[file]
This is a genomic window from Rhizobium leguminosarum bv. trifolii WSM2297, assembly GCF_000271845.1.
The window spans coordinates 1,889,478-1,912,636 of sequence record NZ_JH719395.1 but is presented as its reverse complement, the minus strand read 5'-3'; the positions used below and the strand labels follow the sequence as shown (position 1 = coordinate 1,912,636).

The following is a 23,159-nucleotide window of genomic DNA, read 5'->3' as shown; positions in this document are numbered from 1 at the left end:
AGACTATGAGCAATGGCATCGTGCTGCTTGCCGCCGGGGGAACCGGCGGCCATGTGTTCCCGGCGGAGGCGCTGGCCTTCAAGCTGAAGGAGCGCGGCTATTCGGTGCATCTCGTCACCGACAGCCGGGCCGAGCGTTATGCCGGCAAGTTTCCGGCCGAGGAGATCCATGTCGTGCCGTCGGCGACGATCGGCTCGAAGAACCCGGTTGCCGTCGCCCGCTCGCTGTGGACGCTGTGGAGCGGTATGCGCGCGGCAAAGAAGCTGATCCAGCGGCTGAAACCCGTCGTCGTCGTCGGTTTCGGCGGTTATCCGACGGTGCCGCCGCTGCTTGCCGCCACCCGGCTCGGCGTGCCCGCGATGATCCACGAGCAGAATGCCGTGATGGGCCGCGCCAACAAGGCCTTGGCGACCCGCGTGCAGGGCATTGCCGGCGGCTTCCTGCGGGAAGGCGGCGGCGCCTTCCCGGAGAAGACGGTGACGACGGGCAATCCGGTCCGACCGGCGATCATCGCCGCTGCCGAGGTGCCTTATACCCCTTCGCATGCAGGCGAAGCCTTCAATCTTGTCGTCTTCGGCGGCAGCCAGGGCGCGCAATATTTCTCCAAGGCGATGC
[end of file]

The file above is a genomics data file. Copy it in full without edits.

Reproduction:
This is a genomic window from Rhizobium leguminosarum bv. trifolii WSM2297, assembly GCF_000271845.1.
The window spans coordinates 1,889,478-1,912,636 of sequence record NZ_JH719395.1 but is presented as its reverse complement, the minus strand read 5'-3'; the positions used below and the strand labels follow the sequence as shown (position 1 = coordinate 1,912,636).

The following is a 23,159-nucleotide window of genomic DNA, read 5'->3' as shown; positions in this document are numbered from 1 at the left end:
AGACTATGAGCAATGGCATCGTGCTGCTTGCCGCCGGGGGAACCGGCGGCCATGTGTTCCCGGCGGAGGCGCTGGCCTTCAAGCTGAAGGAGCGCGGCTATTCGGTGCATCTCGTCACCGACAGCCGGGCCGAGCGTTATGCCGGCAAGTTTCCGGCCGAGGAGATCCATGTCGTGCCGTCGGCGACGATCGGCTCGAAGAACCCGGTTGCCGTCGCCCGCTCGCTGTGGACGCTGTGGAGCGGTATGCGCGCGGCAAAGAAGCTGATCCAGCGGCTGAAACCCGTCGTCGTCGTCGGTTTCGGCGGTTATCCGACGGTGCCGCCGCTGCTTGCCGCCACCCGGCTCGGCGTGCCCGCGATGATCCACGAGCAGAATGCCGTGATGGGCCGCGCCAACAAGGCCTTGGCGACCCGCGTGCAGGGCATTGCCGGCGGCTTCCTGCGGGAAGGCGGCGGCGCCTTCCCGGAGAAGACGGTGACGACGGGCAATCCGGTCCGACCGGCGATCATCGCCGCTGCCGAGGTGCCTTATACCCCTTCGCATGCAGGCGAAGCCTTCAATCTTGTCGTCTTCGGCGGCAGCCAGGGCGCGCAATATTTCTCCAAGGCGATGC